An abhorrent incident | Inquirer Opinion

An abhorrent incident

/ 05:15 AM February 16, 2024

Who knows what evil lurks in the hearts of men?

This initial aghast and hapless reaction over the recent ambush of a young doctor on her way to work in Sultan Kudarat, Maguindanao, was quickly replaced with outrage when more details surfaced about the incident.

Dr. Sharmaine Ceballos Barroquillo, a government physician, was driving her car in Buluan, Maguindanao del Sur, on the evening of Feb. 3 when she was shot thrice by unidentified assailants on a motorcycle. Though wounded and with the gunmen in pursuit, she managed to drive herself to hospital but lost control of her vehicle over the rough and unlighted roads of Paglas, where she hit a tricycle and a house, injuring three persons. Despite her critical condition, the 27-year-old survived what police have described as a holdup attempt.

People have wondered, and rightly so, why this violence was visited on a young doctor who has presumably traded better professional prospects for the scant rewards and risks of a government posting in a remote area.


Health Secretary Teodoro Herbosa surely spoke for most of us when he condemned the incident: “We are already short of health workers in the country because they are going overseas in search of greener pastures. And those who chose to stay here are being killed? We abhor this kind of behavior,” he said.

Shallow pool

Barroquillo’s batchmates from the Davao Medical School Foundation Inc. described the situation more succinctly: “We live in a country where six out of 10 Filipinos die without seeing a doctor. We live in a country where there is one doctor per 26,000 people,” the group’s statement noted.In fact, in 2019, prior to the onset of the COVID-19 pandemic, an interagency policy and program support network led by the Department of Health (DOH) estimated a shortage of about 290,000 health workers in the country. A Philippine Overseas Employment Administration report in 2020 meanwhile showed an annual out-migration of 13,000 health-care professionals, further depleting the country’s shallow pool of health workers.

Adding to the grief is the fact that not only criminal elements, but even state actors, have targeted health workers—some for their perceived political beliefs. A case in point is the killing of Dr. Mary Rose Sancelan and her husband Edwin in Guihulngan, Negros, in December 2020 by gunmen on a motorcycle. Sancelan, who headed the government’s task force on COVID-19 in the city, was on top of the hit list of a local anti-communist group, the rights group Karapatan said.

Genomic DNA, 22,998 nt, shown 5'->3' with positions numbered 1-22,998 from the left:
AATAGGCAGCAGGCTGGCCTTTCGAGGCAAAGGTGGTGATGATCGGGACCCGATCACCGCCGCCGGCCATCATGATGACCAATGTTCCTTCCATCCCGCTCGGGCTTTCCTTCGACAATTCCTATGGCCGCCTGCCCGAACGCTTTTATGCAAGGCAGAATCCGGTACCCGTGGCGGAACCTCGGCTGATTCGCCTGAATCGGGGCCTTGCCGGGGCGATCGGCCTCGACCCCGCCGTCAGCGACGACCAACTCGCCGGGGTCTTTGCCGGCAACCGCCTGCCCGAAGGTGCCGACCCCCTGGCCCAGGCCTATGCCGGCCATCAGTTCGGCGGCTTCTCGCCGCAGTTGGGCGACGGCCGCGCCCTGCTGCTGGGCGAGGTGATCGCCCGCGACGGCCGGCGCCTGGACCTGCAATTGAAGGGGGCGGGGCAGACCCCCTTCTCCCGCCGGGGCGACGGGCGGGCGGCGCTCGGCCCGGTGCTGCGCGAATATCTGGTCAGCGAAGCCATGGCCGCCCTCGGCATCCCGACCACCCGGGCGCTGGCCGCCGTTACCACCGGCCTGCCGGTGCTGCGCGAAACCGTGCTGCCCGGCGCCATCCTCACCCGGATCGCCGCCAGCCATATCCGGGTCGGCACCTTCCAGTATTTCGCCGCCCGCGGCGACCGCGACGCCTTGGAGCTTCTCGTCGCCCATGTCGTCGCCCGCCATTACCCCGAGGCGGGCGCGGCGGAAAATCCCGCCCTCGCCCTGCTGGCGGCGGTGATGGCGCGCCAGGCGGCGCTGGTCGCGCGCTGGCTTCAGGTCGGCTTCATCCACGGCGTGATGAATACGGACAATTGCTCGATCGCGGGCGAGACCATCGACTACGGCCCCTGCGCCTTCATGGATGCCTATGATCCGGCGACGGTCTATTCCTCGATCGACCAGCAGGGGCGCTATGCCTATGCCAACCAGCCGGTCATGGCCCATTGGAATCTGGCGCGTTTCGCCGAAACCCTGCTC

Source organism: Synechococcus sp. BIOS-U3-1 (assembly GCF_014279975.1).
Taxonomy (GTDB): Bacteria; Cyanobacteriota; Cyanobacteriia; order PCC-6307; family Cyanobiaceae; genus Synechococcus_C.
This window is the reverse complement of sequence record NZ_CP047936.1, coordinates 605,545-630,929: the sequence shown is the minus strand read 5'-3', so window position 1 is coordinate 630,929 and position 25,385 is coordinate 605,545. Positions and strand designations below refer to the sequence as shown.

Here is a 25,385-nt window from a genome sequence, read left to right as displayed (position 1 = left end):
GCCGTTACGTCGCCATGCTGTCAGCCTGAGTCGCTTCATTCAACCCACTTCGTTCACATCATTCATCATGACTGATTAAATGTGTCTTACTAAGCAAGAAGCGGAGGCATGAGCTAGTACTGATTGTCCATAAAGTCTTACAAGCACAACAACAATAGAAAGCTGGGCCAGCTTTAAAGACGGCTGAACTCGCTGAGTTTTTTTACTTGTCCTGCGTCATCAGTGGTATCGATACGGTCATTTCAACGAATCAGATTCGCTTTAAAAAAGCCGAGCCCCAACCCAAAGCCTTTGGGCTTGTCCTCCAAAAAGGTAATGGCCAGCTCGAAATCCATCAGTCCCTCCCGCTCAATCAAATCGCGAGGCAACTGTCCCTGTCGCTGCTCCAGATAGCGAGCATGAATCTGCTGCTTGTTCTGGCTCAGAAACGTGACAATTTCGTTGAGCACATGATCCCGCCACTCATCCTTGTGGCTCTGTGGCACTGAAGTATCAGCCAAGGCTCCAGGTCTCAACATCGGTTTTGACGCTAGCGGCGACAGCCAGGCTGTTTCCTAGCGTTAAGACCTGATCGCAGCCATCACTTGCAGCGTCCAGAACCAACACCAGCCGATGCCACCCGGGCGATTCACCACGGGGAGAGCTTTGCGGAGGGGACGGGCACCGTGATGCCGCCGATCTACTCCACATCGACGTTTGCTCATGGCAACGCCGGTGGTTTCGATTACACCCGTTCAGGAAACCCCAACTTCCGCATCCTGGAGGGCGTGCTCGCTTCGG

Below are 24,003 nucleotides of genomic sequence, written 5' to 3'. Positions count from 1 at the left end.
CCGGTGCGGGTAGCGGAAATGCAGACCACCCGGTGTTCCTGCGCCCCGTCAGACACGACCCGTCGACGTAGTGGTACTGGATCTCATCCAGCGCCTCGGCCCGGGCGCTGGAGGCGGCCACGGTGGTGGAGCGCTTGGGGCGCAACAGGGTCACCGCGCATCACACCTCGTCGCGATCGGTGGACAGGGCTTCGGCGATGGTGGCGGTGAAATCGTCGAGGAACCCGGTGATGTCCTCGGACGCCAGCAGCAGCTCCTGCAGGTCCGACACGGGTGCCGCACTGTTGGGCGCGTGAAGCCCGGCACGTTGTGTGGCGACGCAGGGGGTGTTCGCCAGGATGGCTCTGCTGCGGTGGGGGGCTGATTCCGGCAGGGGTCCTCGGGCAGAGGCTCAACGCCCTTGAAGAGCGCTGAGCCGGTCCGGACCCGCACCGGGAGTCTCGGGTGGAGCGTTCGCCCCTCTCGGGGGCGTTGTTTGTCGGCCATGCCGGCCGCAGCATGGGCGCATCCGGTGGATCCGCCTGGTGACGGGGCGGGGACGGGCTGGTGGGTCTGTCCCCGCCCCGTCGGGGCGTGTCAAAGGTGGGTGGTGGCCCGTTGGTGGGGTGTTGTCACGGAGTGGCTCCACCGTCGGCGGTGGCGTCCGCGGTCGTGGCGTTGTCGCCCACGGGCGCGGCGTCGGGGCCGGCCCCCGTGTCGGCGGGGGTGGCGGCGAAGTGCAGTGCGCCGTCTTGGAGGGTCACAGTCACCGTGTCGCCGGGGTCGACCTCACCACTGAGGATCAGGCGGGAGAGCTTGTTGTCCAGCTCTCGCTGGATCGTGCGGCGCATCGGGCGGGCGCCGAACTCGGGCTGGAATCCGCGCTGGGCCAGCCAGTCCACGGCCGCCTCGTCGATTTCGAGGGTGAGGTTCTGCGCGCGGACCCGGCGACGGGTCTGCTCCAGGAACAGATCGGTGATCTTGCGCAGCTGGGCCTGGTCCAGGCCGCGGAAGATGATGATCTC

‘Systematic killings’

“Dr. Sancelan was branded, vilified, Red-tagged, and now, executed, by the ruthless pawns of the enablers of ‘systematic killings’ in this country,” Catholic Bishop Gerardo Alminaza said of the incident.


The Sancelans’ killing and the ambush on Barroquillo again draw attention to the continuing threats and killings in the country, despite the government’s steadfast denial of such impunity to United Nations Special Rapporteur Irene Khan who recently visited the country to verify reports of rife rights violations. Why the government turns a blind eye on violent attacks abetted by state-sponsored Red-tagging is a question it has yet to answer.

Doctors assigned in conflict-ridden remote areas have more than their fair share of such threats and should be protected by the government, noted Sen. Aquilino “Koko” Pimentel III, who hails from Mindanao himself. Aside from enjoining the government to prioritize the security of these “educated and knowledgeable people with the ability to improve our health and general well-being,” Pimentel also urged authorities to hunt down and immediately arrest the gunmen behind the ambush lest it create a “chilling effect” among doctors who serve in far-flung communities.


Notorious route

Although Sultan Kudarat governor Datu Pax Ali Mangudadatu has offered a reward of P1 million for information on Barroquillo’s assailants and floated the possibility of providing firearms to department heads of the provincial government, the police should also do a better job of reining in criminality in the community. Instead of police provincial director Col. Roel Sermese disputing claims about the “daily shooting incidents” at the national highway in Datu Paglas town, he should take note of the Nov. 12 robbery/killing of an Indian moneylender in a daytime highway heist in Buluan.

At the very least, local officials should maintain a police checkpoint in the area to discourage criminal elements from staging their violent heists on this notorious route. As well, noted Barroquillo’s father, Oliver, in his Feb. 11 social media post, the local and provincial governments should set aside a budget “to repair roads, install solar lights, and CCTV,” as part of crime prevention. His daughter’s attempt to escape, he added, “was hampered by broken and unlighted roads.”

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Is it too much to ask government officials to ensure the safety of medical frontliners who risk life and limb serving the country?

TAGS: crime, Editorial, opinion

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